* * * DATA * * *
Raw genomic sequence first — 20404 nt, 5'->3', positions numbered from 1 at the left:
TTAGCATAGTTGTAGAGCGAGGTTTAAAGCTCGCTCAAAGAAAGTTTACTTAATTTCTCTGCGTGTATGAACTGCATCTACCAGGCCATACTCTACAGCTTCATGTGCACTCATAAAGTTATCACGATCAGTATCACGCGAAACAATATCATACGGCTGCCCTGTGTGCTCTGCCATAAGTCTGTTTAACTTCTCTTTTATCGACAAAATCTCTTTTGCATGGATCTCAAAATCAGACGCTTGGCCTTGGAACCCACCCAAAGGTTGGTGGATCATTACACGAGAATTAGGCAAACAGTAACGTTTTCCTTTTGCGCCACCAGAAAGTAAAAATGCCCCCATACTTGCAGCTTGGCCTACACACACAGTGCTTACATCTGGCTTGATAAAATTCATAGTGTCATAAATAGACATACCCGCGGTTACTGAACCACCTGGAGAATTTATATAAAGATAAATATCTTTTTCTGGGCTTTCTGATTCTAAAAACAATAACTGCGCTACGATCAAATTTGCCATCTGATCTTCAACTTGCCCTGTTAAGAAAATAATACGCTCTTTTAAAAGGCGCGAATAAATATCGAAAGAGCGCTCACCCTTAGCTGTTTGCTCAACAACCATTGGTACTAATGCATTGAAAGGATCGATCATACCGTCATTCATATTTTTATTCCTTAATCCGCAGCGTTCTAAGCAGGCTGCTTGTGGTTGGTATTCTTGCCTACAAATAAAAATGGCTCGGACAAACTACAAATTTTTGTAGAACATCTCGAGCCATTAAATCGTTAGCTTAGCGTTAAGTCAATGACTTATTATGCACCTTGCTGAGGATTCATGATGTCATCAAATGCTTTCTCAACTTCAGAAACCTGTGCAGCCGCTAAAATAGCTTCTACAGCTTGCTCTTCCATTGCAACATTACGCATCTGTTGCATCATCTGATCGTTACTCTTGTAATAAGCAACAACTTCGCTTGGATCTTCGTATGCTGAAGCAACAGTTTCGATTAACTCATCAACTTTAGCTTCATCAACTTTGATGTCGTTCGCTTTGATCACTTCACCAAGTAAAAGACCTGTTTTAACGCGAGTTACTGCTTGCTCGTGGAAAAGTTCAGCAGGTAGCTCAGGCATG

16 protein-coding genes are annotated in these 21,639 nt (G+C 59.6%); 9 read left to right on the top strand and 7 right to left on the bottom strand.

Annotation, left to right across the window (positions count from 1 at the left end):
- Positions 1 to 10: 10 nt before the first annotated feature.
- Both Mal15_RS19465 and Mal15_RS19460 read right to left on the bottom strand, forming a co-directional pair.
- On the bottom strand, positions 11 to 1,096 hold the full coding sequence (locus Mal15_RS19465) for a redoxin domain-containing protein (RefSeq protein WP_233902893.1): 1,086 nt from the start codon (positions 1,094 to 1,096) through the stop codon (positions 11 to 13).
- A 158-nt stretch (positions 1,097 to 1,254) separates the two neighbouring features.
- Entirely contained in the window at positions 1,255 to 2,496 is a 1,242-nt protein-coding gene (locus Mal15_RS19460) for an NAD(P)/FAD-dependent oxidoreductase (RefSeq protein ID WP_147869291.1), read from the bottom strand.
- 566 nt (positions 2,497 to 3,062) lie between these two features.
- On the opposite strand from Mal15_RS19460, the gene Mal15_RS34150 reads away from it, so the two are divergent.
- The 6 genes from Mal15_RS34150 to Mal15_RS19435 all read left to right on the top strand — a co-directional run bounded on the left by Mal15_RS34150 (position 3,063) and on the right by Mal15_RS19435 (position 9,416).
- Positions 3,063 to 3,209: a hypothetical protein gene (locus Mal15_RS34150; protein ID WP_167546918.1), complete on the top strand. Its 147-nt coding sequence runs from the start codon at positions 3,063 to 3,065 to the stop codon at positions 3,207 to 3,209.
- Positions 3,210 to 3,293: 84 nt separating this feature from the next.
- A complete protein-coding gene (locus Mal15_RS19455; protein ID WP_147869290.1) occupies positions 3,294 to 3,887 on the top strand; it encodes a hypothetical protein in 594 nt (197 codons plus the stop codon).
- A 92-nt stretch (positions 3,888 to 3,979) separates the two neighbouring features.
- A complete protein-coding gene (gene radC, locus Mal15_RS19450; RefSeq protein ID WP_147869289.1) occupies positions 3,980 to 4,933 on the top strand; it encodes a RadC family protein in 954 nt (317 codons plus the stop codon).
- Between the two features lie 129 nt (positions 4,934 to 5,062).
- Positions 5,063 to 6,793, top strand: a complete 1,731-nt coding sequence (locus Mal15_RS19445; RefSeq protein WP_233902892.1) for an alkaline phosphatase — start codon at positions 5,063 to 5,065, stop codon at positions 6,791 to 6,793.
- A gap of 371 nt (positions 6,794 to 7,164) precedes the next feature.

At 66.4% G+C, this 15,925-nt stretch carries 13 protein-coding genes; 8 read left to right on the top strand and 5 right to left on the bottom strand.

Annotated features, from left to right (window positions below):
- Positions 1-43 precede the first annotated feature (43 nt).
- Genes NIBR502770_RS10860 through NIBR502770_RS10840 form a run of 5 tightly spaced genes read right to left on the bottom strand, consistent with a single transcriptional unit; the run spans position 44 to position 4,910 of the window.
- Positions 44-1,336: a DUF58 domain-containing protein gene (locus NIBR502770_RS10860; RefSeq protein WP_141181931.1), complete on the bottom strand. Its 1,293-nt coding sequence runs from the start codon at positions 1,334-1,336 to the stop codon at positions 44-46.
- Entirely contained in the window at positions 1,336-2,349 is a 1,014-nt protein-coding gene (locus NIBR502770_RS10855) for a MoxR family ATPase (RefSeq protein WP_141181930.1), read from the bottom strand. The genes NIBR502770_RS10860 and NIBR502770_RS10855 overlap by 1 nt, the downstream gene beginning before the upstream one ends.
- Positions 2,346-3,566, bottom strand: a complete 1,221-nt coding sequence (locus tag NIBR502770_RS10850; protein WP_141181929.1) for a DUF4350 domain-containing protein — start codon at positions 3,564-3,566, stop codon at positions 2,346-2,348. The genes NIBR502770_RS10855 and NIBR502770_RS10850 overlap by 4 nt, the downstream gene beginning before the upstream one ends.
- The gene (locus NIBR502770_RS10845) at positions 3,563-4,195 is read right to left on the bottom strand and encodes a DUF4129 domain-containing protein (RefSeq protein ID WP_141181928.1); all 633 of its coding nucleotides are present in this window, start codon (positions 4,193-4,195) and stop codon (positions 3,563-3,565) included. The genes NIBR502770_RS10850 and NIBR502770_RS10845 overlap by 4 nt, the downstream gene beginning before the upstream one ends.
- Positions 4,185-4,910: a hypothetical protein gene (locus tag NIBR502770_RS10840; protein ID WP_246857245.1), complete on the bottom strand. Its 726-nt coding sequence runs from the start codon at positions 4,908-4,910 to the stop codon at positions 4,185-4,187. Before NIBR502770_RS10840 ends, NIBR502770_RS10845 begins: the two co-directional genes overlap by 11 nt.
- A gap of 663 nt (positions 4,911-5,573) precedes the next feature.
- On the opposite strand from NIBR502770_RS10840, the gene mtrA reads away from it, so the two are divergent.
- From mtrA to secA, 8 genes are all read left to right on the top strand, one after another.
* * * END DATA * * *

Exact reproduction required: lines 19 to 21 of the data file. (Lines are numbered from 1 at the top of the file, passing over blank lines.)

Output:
- Positions 5,063 to 6,793, top strand: a complete 1,731-nt coding sequence (locus Mal15_RS19445; RefSeq protein WP_233902892.1) for an alkaline phosphatase — start codon at positions 5,063 to 5,065, stop codon at positions 6,791 to 6,793.
- A gap of 371 nt (positions 6,794 to 7,164) precedes the next feature.

At 66.4% G+C, this 15,925-nt stretch carries 13 protein-coding genes; 8 read left to right on the top strand and 5 right to left on the bottom strand.